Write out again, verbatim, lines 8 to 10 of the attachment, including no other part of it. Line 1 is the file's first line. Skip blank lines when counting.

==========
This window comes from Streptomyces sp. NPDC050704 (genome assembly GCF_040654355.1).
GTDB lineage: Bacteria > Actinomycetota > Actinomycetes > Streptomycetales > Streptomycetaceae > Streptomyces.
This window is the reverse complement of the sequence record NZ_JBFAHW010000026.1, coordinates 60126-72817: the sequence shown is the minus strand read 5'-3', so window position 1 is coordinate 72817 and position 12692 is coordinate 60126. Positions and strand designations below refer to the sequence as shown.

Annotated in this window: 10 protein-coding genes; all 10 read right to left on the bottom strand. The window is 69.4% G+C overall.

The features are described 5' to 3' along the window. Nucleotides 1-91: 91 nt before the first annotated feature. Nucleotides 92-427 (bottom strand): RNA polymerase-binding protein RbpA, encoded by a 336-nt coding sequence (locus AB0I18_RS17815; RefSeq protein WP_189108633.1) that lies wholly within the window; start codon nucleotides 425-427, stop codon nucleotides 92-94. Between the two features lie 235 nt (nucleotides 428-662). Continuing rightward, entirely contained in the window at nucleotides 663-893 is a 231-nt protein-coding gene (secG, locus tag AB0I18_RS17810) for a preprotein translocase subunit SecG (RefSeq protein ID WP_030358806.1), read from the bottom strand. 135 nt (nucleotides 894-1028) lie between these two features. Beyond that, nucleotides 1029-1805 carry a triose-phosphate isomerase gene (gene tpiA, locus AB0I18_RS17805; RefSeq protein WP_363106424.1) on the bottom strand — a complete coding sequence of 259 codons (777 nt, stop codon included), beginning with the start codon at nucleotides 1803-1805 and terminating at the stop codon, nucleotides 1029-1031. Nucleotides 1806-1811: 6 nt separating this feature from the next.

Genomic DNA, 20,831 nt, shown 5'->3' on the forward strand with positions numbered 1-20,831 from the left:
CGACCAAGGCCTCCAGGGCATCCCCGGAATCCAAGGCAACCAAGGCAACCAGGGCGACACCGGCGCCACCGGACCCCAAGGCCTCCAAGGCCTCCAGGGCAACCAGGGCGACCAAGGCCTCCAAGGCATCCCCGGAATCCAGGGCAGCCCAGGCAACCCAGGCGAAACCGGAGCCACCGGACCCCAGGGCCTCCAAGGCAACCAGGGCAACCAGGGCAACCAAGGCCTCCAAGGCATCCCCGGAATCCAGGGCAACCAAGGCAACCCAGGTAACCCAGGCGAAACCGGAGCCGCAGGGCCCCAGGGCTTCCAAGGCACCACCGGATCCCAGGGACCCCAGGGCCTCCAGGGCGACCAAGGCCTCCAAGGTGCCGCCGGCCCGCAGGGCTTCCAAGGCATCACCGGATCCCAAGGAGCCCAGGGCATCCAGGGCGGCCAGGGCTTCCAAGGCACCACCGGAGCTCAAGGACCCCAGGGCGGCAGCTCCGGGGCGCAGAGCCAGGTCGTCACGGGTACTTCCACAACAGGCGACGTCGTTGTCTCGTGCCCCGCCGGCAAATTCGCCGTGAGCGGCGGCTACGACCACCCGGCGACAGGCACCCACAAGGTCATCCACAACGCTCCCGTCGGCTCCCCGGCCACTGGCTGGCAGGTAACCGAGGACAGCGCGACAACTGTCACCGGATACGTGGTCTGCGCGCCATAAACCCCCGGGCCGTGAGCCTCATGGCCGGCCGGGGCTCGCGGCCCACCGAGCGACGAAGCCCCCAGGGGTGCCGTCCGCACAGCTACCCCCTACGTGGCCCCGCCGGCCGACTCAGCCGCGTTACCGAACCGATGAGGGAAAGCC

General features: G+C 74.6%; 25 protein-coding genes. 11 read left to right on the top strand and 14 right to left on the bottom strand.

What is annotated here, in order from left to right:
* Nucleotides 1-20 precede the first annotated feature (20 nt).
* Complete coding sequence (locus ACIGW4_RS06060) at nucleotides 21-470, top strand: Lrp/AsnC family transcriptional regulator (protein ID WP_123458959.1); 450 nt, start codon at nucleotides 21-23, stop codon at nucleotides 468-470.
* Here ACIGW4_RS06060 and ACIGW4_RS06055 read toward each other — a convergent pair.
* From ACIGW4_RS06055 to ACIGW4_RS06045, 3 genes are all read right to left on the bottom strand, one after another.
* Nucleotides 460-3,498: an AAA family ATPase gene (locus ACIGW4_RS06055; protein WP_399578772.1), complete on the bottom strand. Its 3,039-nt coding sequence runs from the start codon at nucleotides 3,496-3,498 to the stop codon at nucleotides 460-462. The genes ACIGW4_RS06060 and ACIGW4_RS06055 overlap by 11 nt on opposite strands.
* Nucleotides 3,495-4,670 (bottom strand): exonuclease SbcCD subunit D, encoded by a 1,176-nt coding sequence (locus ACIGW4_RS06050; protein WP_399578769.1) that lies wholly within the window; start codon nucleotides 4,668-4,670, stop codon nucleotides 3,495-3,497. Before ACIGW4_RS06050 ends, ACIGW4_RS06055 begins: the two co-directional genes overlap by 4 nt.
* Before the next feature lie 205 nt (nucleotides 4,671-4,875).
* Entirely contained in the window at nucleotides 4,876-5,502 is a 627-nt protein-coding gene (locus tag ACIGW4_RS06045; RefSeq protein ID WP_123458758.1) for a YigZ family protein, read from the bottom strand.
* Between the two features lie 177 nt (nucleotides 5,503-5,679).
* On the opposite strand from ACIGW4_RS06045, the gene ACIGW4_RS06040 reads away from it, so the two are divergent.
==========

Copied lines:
General features: G+C 74.6%; 25 protein-coding genes. 11 read left to right on the top strand and 14 right to left on the bottom strand.

What is annotated here, in order from left to right:
* Nucleotides 1-20 precede the first annotated feature (20 nt).